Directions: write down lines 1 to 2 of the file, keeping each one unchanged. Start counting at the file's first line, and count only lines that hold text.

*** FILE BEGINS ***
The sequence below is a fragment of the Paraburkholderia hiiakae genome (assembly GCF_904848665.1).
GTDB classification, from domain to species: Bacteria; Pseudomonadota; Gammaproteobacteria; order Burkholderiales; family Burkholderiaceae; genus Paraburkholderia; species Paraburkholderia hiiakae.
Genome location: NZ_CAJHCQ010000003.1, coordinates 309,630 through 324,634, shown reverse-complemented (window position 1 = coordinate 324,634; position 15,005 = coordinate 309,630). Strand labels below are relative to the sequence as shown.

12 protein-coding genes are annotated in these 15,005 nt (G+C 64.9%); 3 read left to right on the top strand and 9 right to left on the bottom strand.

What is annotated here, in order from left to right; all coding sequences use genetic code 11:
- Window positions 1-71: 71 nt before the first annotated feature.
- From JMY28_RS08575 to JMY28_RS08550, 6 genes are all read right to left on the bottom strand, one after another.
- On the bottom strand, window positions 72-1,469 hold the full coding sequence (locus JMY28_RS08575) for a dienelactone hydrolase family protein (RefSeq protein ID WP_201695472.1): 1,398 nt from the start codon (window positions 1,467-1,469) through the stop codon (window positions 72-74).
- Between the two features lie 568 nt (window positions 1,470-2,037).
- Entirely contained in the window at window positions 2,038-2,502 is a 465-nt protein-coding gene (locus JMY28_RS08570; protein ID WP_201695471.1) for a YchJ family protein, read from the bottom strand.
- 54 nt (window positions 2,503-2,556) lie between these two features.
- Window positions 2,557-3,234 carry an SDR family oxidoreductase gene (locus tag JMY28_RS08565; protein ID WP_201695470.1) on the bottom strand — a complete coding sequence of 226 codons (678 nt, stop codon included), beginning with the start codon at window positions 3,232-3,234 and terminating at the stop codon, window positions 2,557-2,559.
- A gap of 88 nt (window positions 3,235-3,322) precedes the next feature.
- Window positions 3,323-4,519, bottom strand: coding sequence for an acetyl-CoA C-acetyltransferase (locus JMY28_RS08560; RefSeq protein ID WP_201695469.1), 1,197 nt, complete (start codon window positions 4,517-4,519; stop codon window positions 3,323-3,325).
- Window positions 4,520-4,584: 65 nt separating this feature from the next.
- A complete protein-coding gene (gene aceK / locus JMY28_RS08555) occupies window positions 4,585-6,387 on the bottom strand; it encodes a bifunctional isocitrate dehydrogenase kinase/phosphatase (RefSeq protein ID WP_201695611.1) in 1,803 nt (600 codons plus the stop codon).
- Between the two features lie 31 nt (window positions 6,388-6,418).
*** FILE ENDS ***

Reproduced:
The sequence below is a fragment of the Paraburkholderia hiiakae genome (assembly GCF_904848665.1).
GTDB classification, from domain to species: Bacteria; Pseudomonadota; Gammaproteobacteria; order Burkholderiales; family Burkholderiaceae; genus Paraburkholderia; species Paraburkholderia hiiakae.